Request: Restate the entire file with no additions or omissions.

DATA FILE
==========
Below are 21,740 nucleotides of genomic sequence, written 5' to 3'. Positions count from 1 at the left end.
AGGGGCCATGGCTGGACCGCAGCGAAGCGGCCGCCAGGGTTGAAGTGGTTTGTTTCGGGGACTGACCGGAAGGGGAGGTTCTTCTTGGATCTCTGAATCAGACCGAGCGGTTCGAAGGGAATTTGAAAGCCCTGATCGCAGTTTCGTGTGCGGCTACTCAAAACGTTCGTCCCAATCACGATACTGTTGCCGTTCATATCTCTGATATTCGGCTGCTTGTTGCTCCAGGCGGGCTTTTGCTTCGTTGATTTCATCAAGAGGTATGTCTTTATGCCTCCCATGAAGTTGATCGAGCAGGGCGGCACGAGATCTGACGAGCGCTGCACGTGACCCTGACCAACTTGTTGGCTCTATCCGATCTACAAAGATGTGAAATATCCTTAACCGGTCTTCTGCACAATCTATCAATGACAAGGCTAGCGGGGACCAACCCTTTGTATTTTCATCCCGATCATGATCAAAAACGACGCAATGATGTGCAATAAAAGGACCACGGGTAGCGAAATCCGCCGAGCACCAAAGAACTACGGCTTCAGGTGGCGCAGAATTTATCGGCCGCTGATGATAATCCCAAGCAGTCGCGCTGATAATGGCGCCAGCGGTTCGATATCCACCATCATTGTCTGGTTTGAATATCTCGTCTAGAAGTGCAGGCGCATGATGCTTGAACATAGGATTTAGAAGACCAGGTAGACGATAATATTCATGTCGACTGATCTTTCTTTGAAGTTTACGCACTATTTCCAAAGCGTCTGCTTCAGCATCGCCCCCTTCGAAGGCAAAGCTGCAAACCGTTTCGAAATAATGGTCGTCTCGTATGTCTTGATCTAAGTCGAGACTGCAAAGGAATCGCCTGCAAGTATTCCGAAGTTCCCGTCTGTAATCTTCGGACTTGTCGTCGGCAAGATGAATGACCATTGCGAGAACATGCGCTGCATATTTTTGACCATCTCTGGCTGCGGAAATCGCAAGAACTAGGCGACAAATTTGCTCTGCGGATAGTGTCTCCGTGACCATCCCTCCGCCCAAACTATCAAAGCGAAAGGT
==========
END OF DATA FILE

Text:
Below are 21,740 nucleotides of genomic sequence, written 5' to 3'. Positions count from 1 at the left end.
AGGGGCCATGGCTGGACCGCAGCGAAGCGGCCGCCAGGGTTGAAGTGGTTTGTTTCGGGGACTGACCGGAAGGGGAGGTTCTTCTTGGATCTCTGAATCAGACCGAGCGGTTCGAAGGGAATTTGAAAGCCCTGATCGCAGTTTCGTGTGCGGCTACTCAAAACGTTCGTCCCAATCACGATACTGTTGCCGTTCATATCTCTGATATTCGGCTGCTTGTTGCTCCAGGCGGGCTTTTGCTTCGTTGATTTCATCAAGAGGTATGTCTTTATGCCTCCCATGAAGTTGATCGAGCAGGGCGGCACGAGATCTGACGAGCGCTGCACGTGACCCTGACCAACTTGTTGGCTCTATCCGATCTACAAAGATGTGAAATATCCTTAACCGGTCTTCTGCACAATCTATCAATGACAAGGCTAGCGGGGACCAACCCTTTGTATTTTCATCCCGATCATGATCAAAAACGACGCAATGATGTGCAATAAAAGGACCACGGGTAGCGAAATCCGCCGAGCACCAAAGAACTACGGCTTCAGGTGGCGCAGAATTTATCGGCCGCTGATGATAATCCCAAGCAGTCGCGCTGATAATGGCGCCAGCGGTTCGATATCCACCATCATTGTCTGGTTTGAATATCTCGTCTAGAAGTGCAGGCGCATGATGCTTGAACATAGGATTTAGAAGACCAGGTAGACGATAATATTCATGTCGACTGATCTTTCTTTGAAGTTTACGCACTATTTCCAAAGCGTCTGCTTCAGCATCGCCCCCTTCGAAGGCAAAGCTGCAAACCGTTTCGAAATAATGGTCGTCTCGTATGTCTTGATCTAAGTCGAGACTGCAAAGGAATCGCCTGCAAGTATTCCGAAGTTCCCGTCTGTAATCTTCGGACTTGTCGTCGGCAAGATGAATGACCATTGCGAGAACATGCGCTGCATATTTTTGACCATCTCTGGCTGCGGAAATCGCAAGAACTAGGCGACAAATTTGCTCTGCGGATAGTGTCTCCGTGACCATCCCTCCGCCCAAACTATCAAAGCGAAAGGT